Reading food Labels

Food shopping can be overwhelming, especially if your feeding a family, and doing your best to make healthy choices. Supermarkets bombard us with products claiming that they are 'natural' 'high fibre' 'low fat' 'added vitamin C' ''no added sugar' etc. It can be a minefield, so we often choose the big brands - for bigger £ or get sucked in by the latest marketing tactic such as 'gluten free or vegan'. But often these foods are not actually better for us. So what should we be looking for?

Ingredients list 
The ingredients that go into making a food need to be listed on the packet. However if an ingredient makes up less than 5% of the food it does NOT have to be listed. ( With the exception of allergens or additives that have got to be listed despite quantity.) When you are looking at the ingredients, they will be listed in descending order based on percentage of quantity.
As you can see below - cereals makes up the largest percentage, followed by oats, whole rye, date paste, sunflower oil, nuts etc.  

Cereals(67%)(Wholegrain Barley Flakes{28%}, Oats{24%}, Whole Rye{14%}, Wheat Flour, Oat Flour), Date Paste, Sunflower Oil, Nuts(5%)(Cashew, Almonds), Banana Puree, Coconut(2%), Natural Flavourings, Barley Malt Extract, Salt.

A general rule of thumb is that if there is an ingredient that you don't recognise as a 'food' or it sounds like a scientific chemical, best to leave it on the shelf. 

Nutrition Information
ENERGY1882kJ 847kJ(10)
 449kcal 202kcal
FAT18g 8.1g(12)
of which saturates1.9g 0.9g(4)
of which are sugars12g 5.4g(6)
FIBRE8.5g 3.8g 
PROTEIN8.5g 3.8g 
SALT0.2g 0.09g(2)

*Reference intake of an average adult (8400 kJ/2000 kcal)

We have come a long way from believing that fats are bad ( I have written a post all about fats) But the type of fats we eat are important. The main thing to know about fats is that you should be looking at no more than 2-3g of saturated fats per 100g. So in the example above the saturated fat content is 1.9g per 100g. 

Carbohydrates are the bodies preferred energy source, so to avoid carbohydrates is not only unnecessary but can negatively impact your health. Carbohydrates can be complex ( meaning that they are broken down over a longer period of time, keeping energy levels stable ) or simple ( when the sugars are broken down quickly and give you an instant energy spike. You can work out the amount of complex carbohydrates in a food by subtracting the amount of sugars ( 5.4g) from the total amount of carbohydrates (27g) In the example above 21.6g of carbohydrates are slow releasing meaning you are less likely to experience an energy high, then crash.

When it comes to protein we are aiming to get around 15-20g protein per meal/snack. The above granola contains 3.8g protein per portion. If you had a portion with 1 cup full fat greek yogurt & 1 tbsp of mixed nuts you would be having a good amount of protein.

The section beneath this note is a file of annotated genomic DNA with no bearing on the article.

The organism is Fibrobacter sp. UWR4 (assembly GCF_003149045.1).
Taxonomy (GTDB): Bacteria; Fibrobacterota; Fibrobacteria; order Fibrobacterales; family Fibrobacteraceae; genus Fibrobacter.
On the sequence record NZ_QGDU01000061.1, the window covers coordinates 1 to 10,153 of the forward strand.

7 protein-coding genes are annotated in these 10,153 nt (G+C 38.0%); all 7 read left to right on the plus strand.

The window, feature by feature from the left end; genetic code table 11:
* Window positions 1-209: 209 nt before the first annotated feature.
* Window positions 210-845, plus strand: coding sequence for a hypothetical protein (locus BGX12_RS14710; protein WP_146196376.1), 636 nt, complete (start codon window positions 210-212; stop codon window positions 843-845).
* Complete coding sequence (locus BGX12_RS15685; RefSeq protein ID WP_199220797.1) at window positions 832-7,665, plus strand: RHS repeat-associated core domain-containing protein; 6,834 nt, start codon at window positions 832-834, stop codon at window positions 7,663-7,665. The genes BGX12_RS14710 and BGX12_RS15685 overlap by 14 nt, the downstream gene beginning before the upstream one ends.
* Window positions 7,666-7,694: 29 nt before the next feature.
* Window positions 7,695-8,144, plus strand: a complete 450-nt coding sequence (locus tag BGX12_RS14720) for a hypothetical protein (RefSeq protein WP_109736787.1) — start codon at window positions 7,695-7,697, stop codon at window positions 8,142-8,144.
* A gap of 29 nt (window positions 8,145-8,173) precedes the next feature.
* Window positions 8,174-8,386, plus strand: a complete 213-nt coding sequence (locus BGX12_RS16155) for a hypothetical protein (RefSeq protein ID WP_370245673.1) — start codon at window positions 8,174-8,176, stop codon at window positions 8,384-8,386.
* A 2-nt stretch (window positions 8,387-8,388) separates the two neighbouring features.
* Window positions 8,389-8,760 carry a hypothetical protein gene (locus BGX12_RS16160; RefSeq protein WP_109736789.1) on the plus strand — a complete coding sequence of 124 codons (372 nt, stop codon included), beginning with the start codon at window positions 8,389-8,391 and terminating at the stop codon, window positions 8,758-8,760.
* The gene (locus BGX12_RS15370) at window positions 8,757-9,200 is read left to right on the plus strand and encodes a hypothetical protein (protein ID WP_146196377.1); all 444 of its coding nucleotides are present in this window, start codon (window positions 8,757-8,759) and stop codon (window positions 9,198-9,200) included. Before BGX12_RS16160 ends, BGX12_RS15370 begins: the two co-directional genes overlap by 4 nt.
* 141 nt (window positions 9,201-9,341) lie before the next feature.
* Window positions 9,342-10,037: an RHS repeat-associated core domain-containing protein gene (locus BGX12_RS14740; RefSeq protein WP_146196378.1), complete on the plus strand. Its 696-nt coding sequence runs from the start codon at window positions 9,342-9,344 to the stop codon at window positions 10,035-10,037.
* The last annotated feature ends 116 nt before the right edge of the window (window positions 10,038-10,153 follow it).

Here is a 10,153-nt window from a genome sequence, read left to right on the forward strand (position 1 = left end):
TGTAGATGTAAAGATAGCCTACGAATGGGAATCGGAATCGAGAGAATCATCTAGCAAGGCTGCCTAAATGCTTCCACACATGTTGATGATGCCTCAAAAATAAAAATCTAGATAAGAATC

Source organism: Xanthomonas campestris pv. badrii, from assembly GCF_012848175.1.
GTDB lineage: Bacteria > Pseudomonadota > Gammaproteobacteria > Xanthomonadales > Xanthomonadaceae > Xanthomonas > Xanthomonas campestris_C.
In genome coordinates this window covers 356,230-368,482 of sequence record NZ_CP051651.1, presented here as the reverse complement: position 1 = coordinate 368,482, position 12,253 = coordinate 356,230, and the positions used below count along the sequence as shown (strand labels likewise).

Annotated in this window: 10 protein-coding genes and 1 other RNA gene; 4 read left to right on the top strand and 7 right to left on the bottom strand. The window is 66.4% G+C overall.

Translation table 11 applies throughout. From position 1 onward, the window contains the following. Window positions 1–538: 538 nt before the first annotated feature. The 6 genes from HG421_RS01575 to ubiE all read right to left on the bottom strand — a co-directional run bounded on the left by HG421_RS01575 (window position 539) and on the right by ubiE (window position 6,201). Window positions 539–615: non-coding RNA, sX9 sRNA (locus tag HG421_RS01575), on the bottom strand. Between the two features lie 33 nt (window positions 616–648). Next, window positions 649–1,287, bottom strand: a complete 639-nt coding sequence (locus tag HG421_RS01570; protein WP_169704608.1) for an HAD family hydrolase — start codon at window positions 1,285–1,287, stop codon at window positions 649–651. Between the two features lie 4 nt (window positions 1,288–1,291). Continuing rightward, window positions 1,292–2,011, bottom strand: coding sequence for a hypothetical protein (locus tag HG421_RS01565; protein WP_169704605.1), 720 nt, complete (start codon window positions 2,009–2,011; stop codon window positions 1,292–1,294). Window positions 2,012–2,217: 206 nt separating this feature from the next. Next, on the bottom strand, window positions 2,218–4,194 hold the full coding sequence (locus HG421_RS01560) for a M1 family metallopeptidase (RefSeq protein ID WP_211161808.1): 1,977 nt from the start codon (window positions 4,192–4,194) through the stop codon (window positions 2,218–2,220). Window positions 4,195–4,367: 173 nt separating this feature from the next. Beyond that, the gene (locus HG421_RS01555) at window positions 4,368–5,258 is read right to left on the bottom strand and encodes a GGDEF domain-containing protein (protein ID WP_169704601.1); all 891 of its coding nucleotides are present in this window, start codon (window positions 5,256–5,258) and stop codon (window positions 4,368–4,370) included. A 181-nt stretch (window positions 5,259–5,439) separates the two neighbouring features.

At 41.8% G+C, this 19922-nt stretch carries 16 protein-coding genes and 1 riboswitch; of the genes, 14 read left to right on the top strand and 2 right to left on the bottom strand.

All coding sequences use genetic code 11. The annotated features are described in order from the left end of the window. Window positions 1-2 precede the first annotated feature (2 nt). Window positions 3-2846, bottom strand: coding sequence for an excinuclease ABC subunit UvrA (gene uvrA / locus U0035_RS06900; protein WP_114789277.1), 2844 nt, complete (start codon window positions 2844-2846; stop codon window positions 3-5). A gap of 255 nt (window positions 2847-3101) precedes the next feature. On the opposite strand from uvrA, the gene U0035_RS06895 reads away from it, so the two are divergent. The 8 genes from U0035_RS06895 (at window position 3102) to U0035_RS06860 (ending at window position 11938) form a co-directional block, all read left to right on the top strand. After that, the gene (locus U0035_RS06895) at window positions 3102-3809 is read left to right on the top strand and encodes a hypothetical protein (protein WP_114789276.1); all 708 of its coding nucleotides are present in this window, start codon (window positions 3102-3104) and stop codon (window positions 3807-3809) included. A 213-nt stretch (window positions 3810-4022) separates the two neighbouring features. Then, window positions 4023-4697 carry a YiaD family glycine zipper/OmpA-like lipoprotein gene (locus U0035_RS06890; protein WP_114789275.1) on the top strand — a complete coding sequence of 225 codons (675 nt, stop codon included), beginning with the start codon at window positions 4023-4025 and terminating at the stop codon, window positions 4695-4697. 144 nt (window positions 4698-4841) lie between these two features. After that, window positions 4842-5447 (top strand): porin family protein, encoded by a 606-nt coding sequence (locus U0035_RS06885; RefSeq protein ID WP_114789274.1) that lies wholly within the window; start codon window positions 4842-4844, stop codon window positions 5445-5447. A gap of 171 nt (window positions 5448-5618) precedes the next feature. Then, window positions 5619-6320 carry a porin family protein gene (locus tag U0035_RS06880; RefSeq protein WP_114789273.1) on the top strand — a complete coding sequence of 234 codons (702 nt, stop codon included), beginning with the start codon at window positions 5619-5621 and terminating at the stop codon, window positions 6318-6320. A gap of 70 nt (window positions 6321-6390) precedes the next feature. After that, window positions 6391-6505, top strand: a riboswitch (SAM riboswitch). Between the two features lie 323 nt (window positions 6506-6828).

Now lets look at a well known brand that is marketed as a 'better for you' option.

 Kind Bars -The front states 'Gluten free', 'Dairy free', 'High fibre' - sounds pretty healthy right?
                                   KIND Dark Chocolate Nuts  Sea Salt Bar
KIND Dark Chocolate Nuts & Sea Salt Bar is a sweet and salty blend of almonds, peanuts, walnuts and a sprinkle of sea salt, bound together with a touch of honey and drizzled in chocolate. So according to the above this bar includes, nuts, sea salt, honey and chocolate, but if you actually look at the back there are lots of additional 'ingredients' included:

Ingredients: Mixed nuts (60%) (*almonds*, *peanuts*, *walnuts*), dark chocolate flavoured coating (18%) (palm kernel oil, chicory root fibre, sugar, cocoa powder, emulsifier (*soy* lecithin), natural flavouring, salt), chicory root fibre, honey, glucose syrup, rice flour, cocoa mass, sea salt (1%), emulsifier (*soy* lecithin), sugar.

So what are some of these other ingredients that are listed? 

Chicory root fibre, & soy lecithin are emulsifiers that are added as a bulking agent. They are cheap to manufacture, help keep the product low calorie without comprising size. However in large doses they can contribute to bloating, gas, loose stools, and abdominal pain ( especially if you suffer with any digestive issues)
Natural flavourings - Many people think 'natural' means healthy, however it is not defined by the FDA so is over used. Have you ever heard of castoreum? Its the discharge from the sex glands of beavers and is added to food as a 'vanilla' flavour, often found in ice creams, yogurts and sweets. So technically it is 'NATURAL' therefore FDA approved. Other natural flavourings can include insects parts, boiled beetles, rodent hairs, goat stomach, and arsenic. 
Glucose syrup  is a concentrated form of glucose, which contains no protein or fats so causes a rapid rise in blood sugars. Highly concentrated forms of sugar can lead to obesity, heart disease and high blood pressure. 

NOTE: I am not saying to never consume foods that contain these ingredients ( they are in lots of things). My purpose is to educate you to make informed choices. I believe it is everybody's right to know what they are putting in their bodies. so my take away message would be to check the ingredients on the foods that you buy and don't just fall for the 'big words' labelled on the front. Remember the company wants you to buy the product so will use words/phrases that they know you want to see even if it is misleading. Check that it contains lower amounts of saturated fats & free sugars and higher amounts of protein, complex carbs and EFA. 

I also want to say that everyone is on their own health journey. If these bars have helped you stop eating junk food then thats amazing. My goal is not to judge, but to help you move forward where ever you are on your journey. 

If you would like me to send you my supermarket shopping list of my favourite must have items, please send me a message to sign up to my exclusive newsletter. 

Love H x